Known locally simply as Pigna, this monumental pine-cone-shaped fountain was cast out of bronze in the first or second century AD and originally stood near the Pantheon, where it spouted water from holes pierced through its scales. In its current home outside the doors of old St. Peter’s, the pine cone is flanked by two graceful bronze peacocks, copies of those decorating Emperor Hadrian’s tomb at Castel Sant’Angelo. Immortalized in verse by Dante in the Divine Comedy to describe the head of the giant Nimrod, builder of the tower of Babel, Pigna presides over the Belvedere courtyard en route to the Sistine Chapel, an area once used by popes to hold parties (and even a bullfight!) and where an outdoor cafe offers a good excuse to linger and size up this piece of ancient history.
Fontana dei Quattro Fiumi (Fountain of the Four Rivers)
Find it at: Piazza Navona
The Fountain of the Four Rivers is as monumental as it is controversial. Designed by Gian Lorenzo Bernini in 1651 for Pope Innocent X, the fountain depicts four river gods, each representing a major river of the four continents where the Pope had authority: the Nile for Africa, the Danube for Europe, the Ganges for Asia, and the Río de la Plata for the Americas. But this fountain was more than just a devotional monument; it may be one of the only examples of a sculptural clapback. The Río de la Plata is depicted covering his face from what seems like a snake. Certain imaginative art historians believe he may have been shielding himself from another perceived horror: the nearby church of Sant’Agnese, designed by Bernini’s artistic rival Francesco Borromini. The story is more fiction than fact; the fountain was completed a few years before Borromini even began to work on his church. During the day the square is typically filled with caricature painters and milling groups, so it’s best to admire it at night, when the splashing blue water and submerged coins sparkle with light.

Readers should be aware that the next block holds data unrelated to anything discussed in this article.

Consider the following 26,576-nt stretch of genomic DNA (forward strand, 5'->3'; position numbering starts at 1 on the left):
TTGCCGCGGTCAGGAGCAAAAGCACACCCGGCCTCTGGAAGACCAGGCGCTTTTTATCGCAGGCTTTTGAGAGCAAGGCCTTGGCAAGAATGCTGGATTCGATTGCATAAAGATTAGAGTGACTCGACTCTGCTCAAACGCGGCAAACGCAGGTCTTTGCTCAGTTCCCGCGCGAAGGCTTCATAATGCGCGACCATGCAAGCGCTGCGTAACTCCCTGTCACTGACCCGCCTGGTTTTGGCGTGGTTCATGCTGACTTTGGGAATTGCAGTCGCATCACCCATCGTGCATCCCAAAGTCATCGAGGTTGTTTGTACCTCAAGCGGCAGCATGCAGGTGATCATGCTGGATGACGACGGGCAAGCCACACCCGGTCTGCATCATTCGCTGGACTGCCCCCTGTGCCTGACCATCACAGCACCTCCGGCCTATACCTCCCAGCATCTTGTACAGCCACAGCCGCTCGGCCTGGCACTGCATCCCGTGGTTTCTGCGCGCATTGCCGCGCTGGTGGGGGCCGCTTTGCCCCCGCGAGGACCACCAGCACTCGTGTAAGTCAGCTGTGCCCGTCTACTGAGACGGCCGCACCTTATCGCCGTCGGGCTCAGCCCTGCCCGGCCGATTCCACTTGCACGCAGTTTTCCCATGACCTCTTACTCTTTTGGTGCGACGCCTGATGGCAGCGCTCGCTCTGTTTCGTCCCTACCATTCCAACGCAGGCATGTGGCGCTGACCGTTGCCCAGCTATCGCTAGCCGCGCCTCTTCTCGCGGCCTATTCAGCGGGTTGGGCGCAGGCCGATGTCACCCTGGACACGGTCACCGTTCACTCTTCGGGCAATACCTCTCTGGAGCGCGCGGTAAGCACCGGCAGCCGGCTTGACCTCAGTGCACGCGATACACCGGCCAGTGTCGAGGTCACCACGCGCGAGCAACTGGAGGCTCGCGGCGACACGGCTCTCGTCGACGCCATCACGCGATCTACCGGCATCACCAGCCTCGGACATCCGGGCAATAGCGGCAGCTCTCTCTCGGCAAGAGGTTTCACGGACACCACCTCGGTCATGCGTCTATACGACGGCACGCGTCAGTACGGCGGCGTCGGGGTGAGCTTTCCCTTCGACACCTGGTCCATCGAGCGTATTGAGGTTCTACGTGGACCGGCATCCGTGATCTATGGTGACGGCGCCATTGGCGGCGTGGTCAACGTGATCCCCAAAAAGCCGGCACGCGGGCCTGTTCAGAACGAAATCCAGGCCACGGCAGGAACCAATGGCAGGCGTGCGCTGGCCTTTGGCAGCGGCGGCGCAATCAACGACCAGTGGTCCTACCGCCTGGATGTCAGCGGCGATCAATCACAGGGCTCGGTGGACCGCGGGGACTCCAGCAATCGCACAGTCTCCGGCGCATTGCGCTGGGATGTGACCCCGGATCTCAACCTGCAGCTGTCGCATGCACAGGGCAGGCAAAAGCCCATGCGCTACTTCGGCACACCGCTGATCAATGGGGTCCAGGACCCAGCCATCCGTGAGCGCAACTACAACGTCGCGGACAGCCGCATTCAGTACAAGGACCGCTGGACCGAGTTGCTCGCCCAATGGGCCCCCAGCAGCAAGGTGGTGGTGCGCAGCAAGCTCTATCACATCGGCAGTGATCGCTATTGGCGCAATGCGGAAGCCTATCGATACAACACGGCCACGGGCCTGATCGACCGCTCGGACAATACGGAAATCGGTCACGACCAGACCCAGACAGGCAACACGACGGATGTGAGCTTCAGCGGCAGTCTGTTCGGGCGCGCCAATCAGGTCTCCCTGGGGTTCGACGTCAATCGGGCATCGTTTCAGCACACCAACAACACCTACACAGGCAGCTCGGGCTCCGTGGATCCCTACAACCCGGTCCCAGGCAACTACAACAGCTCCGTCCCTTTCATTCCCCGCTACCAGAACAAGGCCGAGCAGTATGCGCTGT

Il Babuino (Babuino Fountain)
Find it at: Via del Babuino
In another example of statue as commentary, the Babuino Fountain is known as one of the six “talking statues” of Rome. These statues were used as a form of political discourse: residents posted little poems or witticisms on top of them as a way to anonymously express dissent. (Consider it the Twitter of 1581.) Years down the road, residents still used Il Babunio for political commentary, but with an updated medium: graffiti became the tool of choice before the mayor had to intervene and restore the statue to its original glory. While the fountain officially depicts a homely Silenus (a mythological half-man, half-goat), his “ugly” features won him the nickname of “babuino,” or baboon, and a street, Via del Babuino, was named for him. Find Il Babuino today in the middle of Rome’s busy shopping district, muted from political discourse for now, but an eternal testament to the conversation.
The Fontana dell’Acqua Paola
Find it at: Janiculum Hill
Away from the city centre on Janiculum Hill sits the Fontana dell’Acqua Paola (also known as Il Fontanone, “the big fountain”). This behemoth was commissioned by Pope Paul V to create a source of clean water for the residents of the Janiculum Hill, in lieu of drinking from the polluted Tiber. Built in 1612 by a Dominican friar and late-Mannerist architect Giovanni Fontana, the fountain is in itself a must-see. However, the Janiculum Hill view of the entire city is simply stunning. End your day here in the best way possible: at sunset, refracted by the pastel hues of Italy’s eternal city.
Sofia Gallarate is an editor, writer and creative strategist based in Rome. From contemporary art to digital culture, her work and writing span an array of topics belonging to our forever shifting cultural landscape. She works as the creative strategist of Screen Shot Media, Associate Editor of CURA. Magazine, and is a writer for the Spanish theatre company VVAA.